Do you know the keys to longevity?

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We all want to have lots of birthdays. It isn't just for the cake and presents, but for the chance to live a long and fulfilling life. Though some factors are beyond your control when pursuing the fountain of youth, there are plenty of things you can do to live a longer life. See how much you know about the keys to longevity.

Question 1 of 10

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Singing may help you live a longer, happier life because it contributes to:

Research has found that singing in a group is good for emotional and physical well-being. In fact, because it is good for heart health and has so many benefits for the lungs, balance and mental health, researchers are investigating whether singing can have a strong impact on longevity.

Question 2 of 10

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Married men live longer than their single buddies.

A survey by Harvard University researchers found that married men are healthier and live longer than their single friends, and marriage deserves some — but not all — of the credit. Researchers found that unhealthy men actually "marry earlier, are less likely to divorce, and are more likely to remarry following divorce or bereavement than healthy men." So, it's not that healthy men are more likely to get married, it's that marriage plays a protective role in a man's overall health.

Question 3 of 10

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People with hard-working personalities live:

According to The Longevity Project, a landmark, eight-decade, study, people with conscientious, hard-working personality traits had a longer life by an average of two to three years. That’s equivalent to a 20% to 30% decreased risk of early death.

Question 4 of 10

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Running at least this much can add years to your life:

A 2014 study found that running can add years to your life, and it doesn’t matter how far or fast you go. Researchers found that the runners, when compared with the non-runners in the study, had a 30% lower risk of death in general and a 45% lower risk of death from heart disease or stroke. Runners lived an average of three years longer than their non-running peers.

Running a minimum of 30 minutes to 59 minutes each week — that adds up to just 5 to 10 minutes a day — at a pace of about a 10-minute mile was associated with the same health benefits as running for longer or faster periods.

Question 5 of 10

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Coffee can help you live longer.

Two 2017 studies indicate that coffee drinking leads to a longer life. The first found that higher coffee drinking results in a lower risk of death due to heart disease, stroke, diabetes, cancer and kidney disease, among other conditions. In the second study, participants who drank three cups a day tended to live longer than non-coffee drinkers and saw a reduced risk of death from circulatory diseases and diseases related to the digestive tract.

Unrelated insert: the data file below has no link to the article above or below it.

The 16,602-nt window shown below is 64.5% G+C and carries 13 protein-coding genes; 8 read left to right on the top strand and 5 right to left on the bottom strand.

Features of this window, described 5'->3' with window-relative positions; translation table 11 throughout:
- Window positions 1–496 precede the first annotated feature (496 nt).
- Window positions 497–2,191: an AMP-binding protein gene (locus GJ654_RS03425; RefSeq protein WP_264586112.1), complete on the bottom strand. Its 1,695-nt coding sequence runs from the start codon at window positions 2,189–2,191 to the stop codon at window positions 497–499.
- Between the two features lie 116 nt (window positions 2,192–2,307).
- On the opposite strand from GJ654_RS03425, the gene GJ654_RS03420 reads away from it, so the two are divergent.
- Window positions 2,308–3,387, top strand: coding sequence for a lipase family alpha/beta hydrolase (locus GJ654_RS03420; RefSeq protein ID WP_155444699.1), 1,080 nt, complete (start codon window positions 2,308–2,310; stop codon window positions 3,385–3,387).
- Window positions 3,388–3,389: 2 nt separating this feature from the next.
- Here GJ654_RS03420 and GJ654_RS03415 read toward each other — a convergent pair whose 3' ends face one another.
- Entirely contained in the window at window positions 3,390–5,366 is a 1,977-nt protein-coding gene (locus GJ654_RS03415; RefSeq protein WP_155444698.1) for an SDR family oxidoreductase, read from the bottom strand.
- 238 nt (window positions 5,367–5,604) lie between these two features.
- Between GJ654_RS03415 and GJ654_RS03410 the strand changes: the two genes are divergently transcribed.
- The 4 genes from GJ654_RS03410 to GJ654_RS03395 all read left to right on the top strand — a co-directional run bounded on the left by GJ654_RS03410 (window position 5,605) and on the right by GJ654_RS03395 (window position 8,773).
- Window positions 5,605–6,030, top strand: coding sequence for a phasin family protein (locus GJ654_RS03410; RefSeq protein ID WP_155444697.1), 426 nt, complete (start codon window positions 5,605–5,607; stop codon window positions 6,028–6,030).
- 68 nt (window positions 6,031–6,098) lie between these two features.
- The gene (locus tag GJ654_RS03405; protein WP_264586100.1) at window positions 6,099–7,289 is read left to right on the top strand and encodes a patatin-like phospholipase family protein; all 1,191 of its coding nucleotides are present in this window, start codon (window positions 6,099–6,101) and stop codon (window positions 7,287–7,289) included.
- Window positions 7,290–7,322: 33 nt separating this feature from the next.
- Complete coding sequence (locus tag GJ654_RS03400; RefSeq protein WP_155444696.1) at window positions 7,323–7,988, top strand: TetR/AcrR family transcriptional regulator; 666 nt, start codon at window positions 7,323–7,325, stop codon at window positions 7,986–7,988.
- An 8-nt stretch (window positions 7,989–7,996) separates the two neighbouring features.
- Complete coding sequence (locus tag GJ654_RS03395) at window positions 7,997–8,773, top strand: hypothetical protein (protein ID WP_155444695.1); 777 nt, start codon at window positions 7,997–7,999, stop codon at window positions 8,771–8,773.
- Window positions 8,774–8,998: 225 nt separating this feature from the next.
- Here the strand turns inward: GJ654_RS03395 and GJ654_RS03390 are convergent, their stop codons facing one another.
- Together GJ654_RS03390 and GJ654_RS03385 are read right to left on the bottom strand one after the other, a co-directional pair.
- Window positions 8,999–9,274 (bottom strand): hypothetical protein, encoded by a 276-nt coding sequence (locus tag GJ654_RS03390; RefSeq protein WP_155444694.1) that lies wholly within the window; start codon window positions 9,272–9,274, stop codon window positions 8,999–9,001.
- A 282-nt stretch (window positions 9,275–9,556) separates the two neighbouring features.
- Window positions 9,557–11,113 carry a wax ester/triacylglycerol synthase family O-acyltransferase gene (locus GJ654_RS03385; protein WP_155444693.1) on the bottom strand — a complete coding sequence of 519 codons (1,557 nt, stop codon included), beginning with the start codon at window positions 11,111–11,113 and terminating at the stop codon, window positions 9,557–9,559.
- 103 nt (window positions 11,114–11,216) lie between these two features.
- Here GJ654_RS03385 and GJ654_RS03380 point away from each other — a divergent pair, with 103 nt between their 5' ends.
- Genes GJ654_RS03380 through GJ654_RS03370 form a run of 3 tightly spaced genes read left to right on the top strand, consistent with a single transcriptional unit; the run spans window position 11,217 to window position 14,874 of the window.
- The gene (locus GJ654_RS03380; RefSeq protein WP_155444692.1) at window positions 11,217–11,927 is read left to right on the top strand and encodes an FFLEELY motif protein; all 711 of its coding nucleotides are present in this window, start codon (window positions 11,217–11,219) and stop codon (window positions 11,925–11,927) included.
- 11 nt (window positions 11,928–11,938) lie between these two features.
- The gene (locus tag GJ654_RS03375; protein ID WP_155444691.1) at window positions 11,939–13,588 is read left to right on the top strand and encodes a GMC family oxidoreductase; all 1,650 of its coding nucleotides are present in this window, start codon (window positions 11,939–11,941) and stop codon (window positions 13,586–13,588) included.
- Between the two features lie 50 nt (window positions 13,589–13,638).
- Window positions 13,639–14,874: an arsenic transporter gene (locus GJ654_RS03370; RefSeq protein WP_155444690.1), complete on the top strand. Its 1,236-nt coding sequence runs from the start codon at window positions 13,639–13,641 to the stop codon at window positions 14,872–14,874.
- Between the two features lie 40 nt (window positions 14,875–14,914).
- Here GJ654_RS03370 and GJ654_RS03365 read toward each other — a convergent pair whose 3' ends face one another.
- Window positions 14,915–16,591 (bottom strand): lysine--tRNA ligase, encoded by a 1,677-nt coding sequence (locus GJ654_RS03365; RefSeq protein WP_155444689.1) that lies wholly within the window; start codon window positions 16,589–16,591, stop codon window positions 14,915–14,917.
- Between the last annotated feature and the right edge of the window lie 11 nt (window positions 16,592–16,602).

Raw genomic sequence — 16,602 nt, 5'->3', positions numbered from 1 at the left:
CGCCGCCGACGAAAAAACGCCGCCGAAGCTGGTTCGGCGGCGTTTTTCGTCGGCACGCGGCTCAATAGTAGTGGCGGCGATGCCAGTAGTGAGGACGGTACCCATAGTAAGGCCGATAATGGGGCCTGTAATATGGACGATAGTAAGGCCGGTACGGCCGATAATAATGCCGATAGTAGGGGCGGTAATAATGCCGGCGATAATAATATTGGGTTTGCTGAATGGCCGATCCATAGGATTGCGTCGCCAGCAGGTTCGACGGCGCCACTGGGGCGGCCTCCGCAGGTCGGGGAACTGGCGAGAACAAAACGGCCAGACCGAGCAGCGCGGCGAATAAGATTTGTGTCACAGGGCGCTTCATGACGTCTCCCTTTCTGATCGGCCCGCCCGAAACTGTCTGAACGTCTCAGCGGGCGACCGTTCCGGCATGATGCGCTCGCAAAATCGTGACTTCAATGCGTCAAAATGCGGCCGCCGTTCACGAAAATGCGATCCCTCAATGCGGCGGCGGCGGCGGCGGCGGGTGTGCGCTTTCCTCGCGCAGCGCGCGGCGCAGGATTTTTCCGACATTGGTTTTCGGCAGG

In both studies, decaf drinkers had the same results as those who drank regular coffee. To get the most benefits, keep your daily coffee drinking to no more than five cups.

Question 6 of 10

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You can add two years to your life by sitting less than three hours a day.

Get off your tush. One study found that sitting for less than three hours a day can add two years to your life. It’s key that you’re exercising, though. Studies have found that sitting can be as dangerous to your health as smoking. Standing up is good for longevity, as well as controlling your weight and cholesterol.

Question 7 of 10

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No matter why you volunteer, it can help you live longer.

People who volunteer for selfless reasons live longer than those who do no charity or volunteer work. However, those who volunteer for self-centered reasons or who were forced to do so for work or school, don’t reap the same life-extending benefits. They have a mortality risk that is similar to those who don’t volunteer at all.

Question 8 of 10

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What is the best diet for longevity?

So many studies continue to find benefits of the Mediterranean diet, which focuses on plant-based foods, olive oil, fish and wine. The secret lies in the antioxidants, which can add years to your life.

Question 9 of 10

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To add more years to your life:

Your walking speed could impact your longevity. One study found that a 70-year-old man who walks 2.5 miles an hour is expected to live eight years longer than a same-age man who walks only 1 mile an hour. If you’re a woman, the difference is 10 years. A 2019 study found that people who walk faster are more likely to live longer, no matter how much they weigh.

Question 10 of 10

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Having a dog can decrease your risk of death by:

Having a dog is linked with a lower risk of death from many causes, according to a 2017 study that followed 3.4 million people in Sweden. Researchers studied men and women between the ages of 40 and 80 and followed their health records and whether they owned a dog for about a dozen years. They found that for people who lived alone, owning a dog can decrease their risk of death by 33% and their risk of cardiovascular-related death by 36%, compared to single people without pets.

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